Abrogation of resistance to bone marrow transplantation by induction of specific tolerance in natural killer cells? View Full Text


Ontology type: schema:ScholarlyArticle     


Article Info

DATE

1984-10

AUTHORS

Martin Waterfall, Lee S. Rayfield, Leslie Brent

ABSTRACT

Hybrid resistance describes the capacity of first generation (F1) hybrids between certain mouse strains to inhibit the growth of tumour or haematopoietic cells of parental origin1,2. The cells that appear to mediate this phenomenon differ from classical T and B lymphocytes in several respects. For example, they are unusually radioresistant3, show no immunological memory4, are present in thymectomized5 or congenitally athymic6 mice, and are not functional until about 3 weeks after birth3,4. These characteristics suggest that the effectors are natural killer (NK) cells7. Although most of the evidence implicating NK cells in hybrid resistance is circumstantial, the experiments of Warner and Dennert8 are more direct in that they show that resistance can be restored to mice with a congenital or induced defect in NK activity by the infusion of cells belonging to an NK clone. Conversely, treatment of mice with an antibody to NK cells abrogated hybrid resistance to parental bone marrow grafts9. Both NK cells and the effectors of hybrid resistance are generally considered to be nonspecific. We have now investigated this assumption by attempting to prevent hybrid resistance by neonatal tolerance induction with parental strain antigens. Our data indicate that hybrid resistance can be abrogated by this means and that the tolerance is specific and transferable with Thy-1+ spleen cells. More... »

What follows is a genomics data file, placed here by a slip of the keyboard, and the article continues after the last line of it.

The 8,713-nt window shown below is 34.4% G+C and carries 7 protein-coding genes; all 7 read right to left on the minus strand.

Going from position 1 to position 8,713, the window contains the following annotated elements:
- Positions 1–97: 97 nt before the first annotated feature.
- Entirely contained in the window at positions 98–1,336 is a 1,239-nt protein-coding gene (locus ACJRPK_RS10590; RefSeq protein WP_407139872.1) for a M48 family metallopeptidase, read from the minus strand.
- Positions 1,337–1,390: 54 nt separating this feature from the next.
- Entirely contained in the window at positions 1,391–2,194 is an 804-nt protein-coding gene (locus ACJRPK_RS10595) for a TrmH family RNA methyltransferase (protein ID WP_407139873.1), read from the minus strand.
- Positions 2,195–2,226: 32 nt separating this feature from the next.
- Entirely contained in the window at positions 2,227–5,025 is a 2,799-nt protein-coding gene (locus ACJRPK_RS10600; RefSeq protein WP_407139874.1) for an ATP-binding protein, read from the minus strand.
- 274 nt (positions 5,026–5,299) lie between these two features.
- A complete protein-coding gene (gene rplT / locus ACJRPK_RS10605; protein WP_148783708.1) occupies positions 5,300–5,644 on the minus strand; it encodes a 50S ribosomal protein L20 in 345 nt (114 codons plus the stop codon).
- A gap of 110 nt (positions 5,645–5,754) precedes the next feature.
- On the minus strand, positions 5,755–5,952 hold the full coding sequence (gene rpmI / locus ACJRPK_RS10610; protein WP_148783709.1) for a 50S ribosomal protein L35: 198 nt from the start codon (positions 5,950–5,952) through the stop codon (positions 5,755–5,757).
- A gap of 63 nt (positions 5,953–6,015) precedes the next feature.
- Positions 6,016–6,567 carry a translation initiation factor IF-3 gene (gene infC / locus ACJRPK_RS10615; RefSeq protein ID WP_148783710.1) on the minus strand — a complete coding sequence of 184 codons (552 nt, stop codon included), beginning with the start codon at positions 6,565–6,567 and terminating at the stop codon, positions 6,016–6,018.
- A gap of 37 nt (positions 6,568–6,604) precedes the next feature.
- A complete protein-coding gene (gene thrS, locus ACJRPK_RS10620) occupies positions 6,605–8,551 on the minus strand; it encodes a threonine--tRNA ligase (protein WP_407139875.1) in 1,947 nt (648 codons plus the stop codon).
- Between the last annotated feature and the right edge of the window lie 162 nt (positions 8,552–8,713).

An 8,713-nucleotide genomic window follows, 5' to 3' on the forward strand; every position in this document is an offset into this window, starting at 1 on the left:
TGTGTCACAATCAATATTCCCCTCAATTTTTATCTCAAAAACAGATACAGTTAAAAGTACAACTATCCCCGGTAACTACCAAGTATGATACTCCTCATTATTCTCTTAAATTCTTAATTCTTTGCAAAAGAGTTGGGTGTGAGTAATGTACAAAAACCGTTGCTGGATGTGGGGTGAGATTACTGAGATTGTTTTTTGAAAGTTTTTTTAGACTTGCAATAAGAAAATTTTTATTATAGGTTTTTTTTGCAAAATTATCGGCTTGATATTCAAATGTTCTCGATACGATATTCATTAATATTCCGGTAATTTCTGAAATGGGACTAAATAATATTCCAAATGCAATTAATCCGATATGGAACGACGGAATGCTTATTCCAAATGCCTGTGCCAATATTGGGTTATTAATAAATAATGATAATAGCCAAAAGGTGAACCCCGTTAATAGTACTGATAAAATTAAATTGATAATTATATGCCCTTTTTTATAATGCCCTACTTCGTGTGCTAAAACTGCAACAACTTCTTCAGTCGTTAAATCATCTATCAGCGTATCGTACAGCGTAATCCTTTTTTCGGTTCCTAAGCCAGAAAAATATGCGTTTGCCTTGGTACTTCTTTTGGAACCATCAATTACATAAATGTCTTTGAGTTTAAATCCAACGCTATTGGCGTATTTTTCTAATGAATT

PAGES

663-665

Identifiers

URI

http://scigraph.springernature.com/pub.10.1038/311663a0

DOI

http://dx.doi.org/10.1038/311663a0

DIMENSIONS

https://app.dimensions.ai/details/publication/pub.1008938628

PUBMED

https://www.ncbi.nlm.nih.gov/pubmed/6384795


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